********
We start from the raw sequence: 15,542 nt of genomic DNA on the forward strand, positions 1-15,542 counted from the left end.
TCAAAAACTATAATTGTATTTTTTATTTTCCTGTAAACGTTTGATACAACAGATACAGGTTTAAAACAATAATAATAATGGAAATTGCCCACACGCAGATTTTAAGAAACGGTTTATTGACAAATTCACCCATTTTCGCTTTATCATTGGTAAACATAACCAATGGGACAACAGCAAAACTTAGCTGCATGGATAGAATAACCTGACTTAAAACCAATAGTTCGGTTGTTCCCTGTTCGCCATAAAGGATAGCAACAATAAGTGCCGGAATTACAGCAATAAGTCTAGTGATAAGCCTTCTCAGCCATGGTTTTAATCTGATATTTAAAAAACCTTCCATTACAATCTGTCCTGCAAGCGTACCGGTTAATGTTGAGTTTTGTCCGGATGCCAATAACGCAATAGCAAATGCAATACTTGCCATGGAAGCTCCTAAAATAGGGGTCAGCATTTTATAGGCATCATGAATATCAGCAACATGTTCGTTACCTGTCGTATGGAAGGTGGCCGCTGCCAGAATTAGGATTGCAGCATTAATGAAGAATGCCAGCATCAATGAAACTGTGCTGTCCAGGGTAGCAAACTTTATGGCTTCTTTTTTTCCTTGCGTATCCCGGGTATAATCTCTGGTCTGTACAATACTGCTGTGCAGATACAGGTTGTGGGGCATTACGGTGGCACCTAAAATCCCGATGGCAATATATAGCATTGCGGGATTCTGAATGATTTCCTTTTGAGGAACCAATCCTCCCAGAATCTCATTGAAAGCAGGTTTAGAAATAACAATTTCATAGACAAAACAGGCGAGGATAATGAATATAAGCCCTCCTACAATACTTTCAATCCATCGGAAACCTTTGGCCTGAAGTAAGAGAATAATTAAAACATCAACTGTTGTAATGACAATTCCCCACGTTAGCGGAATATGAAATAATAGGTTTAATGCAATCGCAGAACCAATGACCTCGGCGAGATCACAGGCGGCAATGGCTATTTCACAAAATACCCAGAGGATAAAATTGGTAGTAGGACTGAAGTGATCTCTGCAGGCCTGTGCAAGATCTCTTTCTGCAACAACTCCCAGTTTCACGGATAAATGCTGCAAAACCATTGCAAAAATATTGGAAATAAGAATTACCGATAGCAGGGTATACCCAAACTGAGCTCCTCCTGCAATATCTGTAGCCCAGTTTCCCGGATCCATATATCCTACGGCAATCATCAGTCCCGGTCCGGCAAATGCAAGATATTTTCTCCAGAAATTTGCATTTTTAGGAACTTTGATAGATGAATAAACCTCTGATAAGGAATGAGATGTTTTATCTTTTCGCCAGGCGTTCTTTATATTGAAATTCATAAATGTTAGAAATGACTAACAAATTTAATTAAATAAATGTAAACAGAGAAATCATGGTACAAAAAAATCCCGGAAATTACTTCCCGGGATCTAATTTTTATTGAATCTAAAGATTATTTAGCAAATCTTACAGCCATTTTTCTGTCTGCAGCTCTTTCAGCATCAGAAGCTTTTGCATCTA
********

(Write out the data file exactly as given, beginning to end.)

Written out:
We start from the raw sequence: 15,542 nt of genomic DNA on the forward strand, positions 1-15,542 counted from the left end.
TCAAAAACTATAATTGTATTTTTTATTTTCCTGTAAACGTTTGATACAACAGATACAGGTTTAAAACAATAATAATAATGGAAATTGCCCACACGCAGATTTTAAGAAACGGTTTATTGACAAATTCACCCATTTTCGCTTTATCATTGGTAAACATAACCAATGGGACAACAGCAAAACTTAGCTGCATGGATAGAATAACCTGACTTAAAACCAATAGTTCGGTTGTTCCCTGTTCGCCATAAAGGATAGCAACAATAAGTGCCGGAATTACAGCAATAAGTCTAGTGATAAGCCTTCTCAGCCATGGTTTTAATCTGATATTTAAAAAACCTTCCATTACAATCTGTCCTGCAAGCGTACCGGTTAATGTTGAGTTTTGTCCGGATGCCAATAACGCAATAGCAAATGCAATACTTGCCATGGAAGCTCCTAAAATAGGGGTCAGCATTTTATAGGCATCATGAATATCAGCAACATGTTCGTTACCTGTCGTATGGAAGGTGGCCGCTGCCAGAATTAGGATTGCAGCATTAATGAAGAATGCCAGCATCAATGAAACTGTGCTGTCCAGGGTAGCAAACTTTATGGCTTCTTTTTTTCCTTGCGTATCCCGGGTATAATCTCTGGTCTGTACAATACTGCTGTGCAGATACAGGTTGTGGGGCATTACGGTGGCACCTAAAATCCCGATGGCAATATATAGCATTGCGGGATTCTGAATGATTTCCTTTTGAGGAACCAATCCTCCCAGAATCTCATTGAAAGCAGGTTTAGAAATAACAATTTCATAGACAAAACAGGCGAGGATAATGAATATAAGCCCTCCTACAATACTTTCAATCCATCGGAAACCTTTGGCCTGAAGTAAGAGAATAATTAAAACATCAACTGTTGTAATGACAATTCCCCACGTTAGCGGAATATGAAATAATAGGTTTAATGCAATCGCAGAACCAATGACCTCGGCGAGATCACAGGCGGCAATGGCTATTTCACAAAATACCCAGAGGATAAAATTGGTAGTAGGACTGAAGTGATCTCTGCAGGCCTGTGCAAGATCTCTTTCTGCAACAACTCCCAGTTTCACGGATAAATGCTGCAAAACCATTGCAAAAATATTGGAAATAAGAATTACCGATAGCAGGGTATACCCAAACTGAGCTCCTCCTGCAATATCTGTAGCCCAGTTTCCCGGATCCATATATCCTACGGCAATCATCAGTCCCGGTCCGGCAAATGCAAGATATTTTCTCCAGAAATTTGCATTTTTAGGAACTTTGATAGATGAATAAACCTCTGATAAGGAATGAGATGTTTTATCTTTTCGCCAGGCGTTCTTTATATTGAAATTCATAAATGTTAGAAATGACTAACAAATTTAATTAAATAAATGTAAACAGAGAAATCATGGTACAAAAAAATCCCGGAAATTACTTCCCGGGATCTAATTTTTATTGAATCTAAAGATTATTTAGCAAATCTTACAGCCATTTTTCTGTCTGCAGCTCTTTCAGCATCAGAAGCTTTTGCATCTA